I don't care if politicians know the price of a pint of milk
Dominic Raab, Deputy Prime Minister of the UK, got an amusing exchange in when being interviewed by Charlie Stayt on the cost of living. It’s probably not great politics, but I for one was happy to see an interviewer being wrong-footed when trying to pull the tiresome “gotcha” question about the current price of something.
The worst part is when Stayt realizes Raab knows exactly the cost of a liter of petrol and he can’t score an easy point from this line of questioning:
“So it’s gone up … er, it has gone up more since that. I mean, I’m not trying to catch you out on this…”
Yes you are, Charlie Stayt. Catching him out is exactly what you’re trying to do. You planned your list of questions for this segment, and you put one in about the price of petrol hoping that you’d be all over Twitter that evening as the man who uncovered how out of touch Dominic Raab is. Do you expect us to believe that you’re wasting the time of the Deputy PM and your entire audience to make a little small talk?
David Laws tells the story that during his time in government he saw a document labelled Confidential Economic Briefing for the Prime Minister and Deputy Prime Minister. Thinking it could be an unpublished insight on the recovering economy, he instead found a table labelled “Key Statistics”:
Asda Semi-Skimmed Milk - 49p
800 gram Hovis medium wholemeal loaf - £1.35p
Heinz Baked Beans - 68p
Mars Bar - 54p
This was back in 2015. The tactic hasn’t got any fresher or more innovative since then. Surely now that it’s sufficiently well-known that the civil service are briefing the politicians we can see that this is totally played out and we’re only testing how well they remember their briefing. And before you say that well-briefed politicians sounds like an excellent idea, perhaps you could consider whether they could spend their time on more important briefings if we just agreed to drop this.
I might be too sensitive about this line of attack, because I have very little idea of the price of basic necessities myself. This isn’t because I’m a member of the elite, just an average middle-class person. If I need a pint of milk I’ll buy one, and the cost won’t enter into it.
That doesn’t mean I live a life of unbridled excess. Instead, I categorize my spending into three groups:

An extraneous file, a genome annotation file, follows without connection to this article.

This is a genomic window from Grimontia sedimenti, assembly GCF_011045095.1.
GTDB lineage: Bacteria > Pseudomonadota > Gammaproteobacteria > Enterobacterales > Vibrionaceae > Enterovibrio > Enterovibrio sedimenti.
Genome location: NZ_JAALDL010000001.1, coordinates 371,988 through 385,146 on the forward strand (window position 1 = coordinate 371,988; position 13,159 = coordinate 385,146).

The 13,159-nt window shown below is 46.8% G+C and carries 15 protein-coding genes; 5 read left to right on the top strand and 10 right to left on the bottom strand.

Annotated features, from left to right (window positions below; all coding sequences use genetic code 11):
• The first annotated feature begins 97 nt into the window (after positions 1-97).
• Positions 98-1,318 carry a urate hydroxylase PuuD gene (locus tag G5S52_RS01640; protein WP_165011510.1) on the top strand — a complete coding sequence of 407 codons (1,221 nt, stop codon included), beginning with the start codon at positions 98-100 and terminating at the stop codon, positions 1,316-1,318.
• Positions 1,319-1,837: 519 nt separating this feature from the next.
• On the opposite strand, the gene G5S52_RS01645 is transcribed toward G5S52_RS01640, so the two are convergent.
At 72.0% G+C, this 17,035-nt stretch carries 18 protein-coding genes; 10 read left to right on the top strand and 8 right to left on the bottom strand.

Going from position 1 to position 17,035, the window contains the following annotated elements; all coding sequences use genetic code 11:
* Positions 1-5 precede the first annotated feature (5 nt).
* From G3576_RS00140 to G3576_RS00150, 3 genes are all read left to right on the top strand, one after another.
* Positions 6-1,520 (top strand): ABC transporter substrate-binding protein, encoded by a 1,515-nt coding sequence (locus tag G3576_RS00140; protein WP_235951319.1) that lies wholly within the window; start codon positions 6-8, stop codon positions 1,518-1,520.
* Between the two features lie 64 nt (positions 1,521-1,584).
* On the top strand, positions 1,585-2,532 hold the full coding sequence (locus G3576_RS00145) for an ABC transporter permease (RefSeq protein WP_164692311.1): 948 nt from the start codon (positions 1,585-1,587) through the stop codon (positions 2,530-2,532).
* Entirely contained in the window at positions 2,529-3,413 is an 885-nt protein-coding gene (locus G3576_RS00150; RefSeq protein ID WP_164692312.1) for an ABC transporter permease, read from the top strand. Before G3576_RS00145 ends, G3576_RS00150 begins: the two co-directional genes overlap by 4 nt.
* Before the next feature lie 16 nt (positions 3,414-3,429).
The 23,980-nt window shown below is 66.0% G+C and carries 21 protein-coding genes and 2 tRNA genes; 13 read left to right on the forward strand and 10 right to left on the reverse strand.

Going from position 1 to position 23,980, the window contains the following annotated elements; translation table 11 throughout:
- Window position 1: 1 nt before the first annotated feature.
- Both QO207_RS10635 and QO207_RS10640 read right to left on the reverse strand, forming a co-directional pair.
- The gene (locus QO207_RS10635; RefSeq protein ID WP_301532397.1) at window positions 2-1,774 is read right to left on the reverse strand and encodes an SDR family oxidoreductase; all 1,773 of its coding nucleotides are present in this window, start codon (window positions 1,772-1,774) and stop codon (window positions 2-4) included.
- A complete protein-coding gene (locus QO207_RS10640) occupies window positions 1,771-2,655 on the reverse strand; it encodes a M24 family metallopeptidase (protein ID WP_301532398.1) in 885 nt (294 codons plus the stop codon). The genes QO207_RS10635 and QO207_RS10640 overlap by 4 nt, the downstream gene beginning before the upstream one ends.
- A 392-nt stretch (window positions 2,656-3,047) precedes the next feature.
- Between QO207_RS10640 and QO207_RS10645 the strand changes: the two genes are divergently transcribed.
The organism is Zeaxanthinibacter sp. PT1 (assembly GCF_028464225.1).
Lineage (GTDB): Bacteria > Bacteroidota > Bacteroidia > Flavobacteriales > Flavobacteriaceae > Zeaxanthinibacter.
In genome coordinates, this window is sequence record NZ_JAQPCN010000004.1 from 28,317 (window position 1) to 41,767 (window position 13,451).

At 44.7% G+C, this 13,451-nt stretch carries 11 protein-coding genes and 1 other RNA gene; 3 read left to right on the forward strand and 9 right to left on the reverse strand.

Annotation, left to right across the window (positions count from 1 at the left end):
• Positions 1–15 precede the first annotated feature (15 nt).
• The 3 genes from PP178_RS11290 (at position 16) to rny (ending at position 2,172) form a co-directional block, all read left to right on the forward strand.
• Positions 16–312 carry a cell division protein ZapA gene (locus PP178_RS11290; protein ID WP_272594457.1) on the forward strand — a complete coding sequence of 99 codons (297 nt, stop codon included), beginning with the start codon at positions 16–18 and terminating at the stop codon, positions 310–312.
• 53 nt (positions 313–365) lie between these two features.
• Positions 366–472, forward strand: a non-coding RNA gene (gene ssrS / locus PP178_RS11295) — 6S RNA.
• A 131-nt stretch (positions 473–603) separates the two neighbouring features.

I can always afford this, no thought needed, in any quantity I’m likely to need it:
I can probably afford this, but I need to pay attention and not over-spend:
I needn’t bother thinking about this:
business class air travel
I don’t forget that there are a lot of people who aren’t as lucky as me, and the question of how best to create a more equitable society is an interesting one that should occupy our attention. But pretending that I’m poorer than I am will do nothing to help the genuinely poor, and I’m tired of the collective pretense that it does.
Even if I kept a close watch on the cost of individual items, it would do little to give a real picture of what live in poverty is like. Fretting in the supermarket over a sliced loaf before I return to my owner-occupied home where I work a stable and absurdly over-paid 9-5 job in a knowledge industry. Is that really going to improve my empathy for the poor?
People for whom a Mars bar is a cost worth bothering over have far more problems in their life than can be appreciated by just knowing the price of something. They have insecure work with unsociable hours, and sick parents and troubled children and difficult family relationships, face prejudice at work or in education or from the police. Maybe they struggle with long-term illness. Everyone will have a different set of challenges, but to pretend that their problems would be solved by a change in consumer prices alone is patronising.
It would be fair to reply that while the general form of the “don’t know the price of a pint of milk” argument is facile, it’s a lot more appropriate when consumer price inflation is the specific topic under discussion. I’ll grant that, but the “gotcha” approach still represents a cheapening and simplification of what should be a more complex argument.
Not every politician understands poverty equally well, although thanks to their constituency work most understand it much better than people given them credit for. The goal of holding politicians to a high standard for empathy is one that I support. If we’re serious about this, we should be treating this as the complex issue that it is, asking serious questions and critically appraising their answers.
Checking whether someone can recite grocery store prices is a lazy heuristic. We should judge them by what they actually do and say, and whether their reasoning is sound. If we can’t be bothered to do that we should have the decency to admit that we aren’t really all that engaged with politics.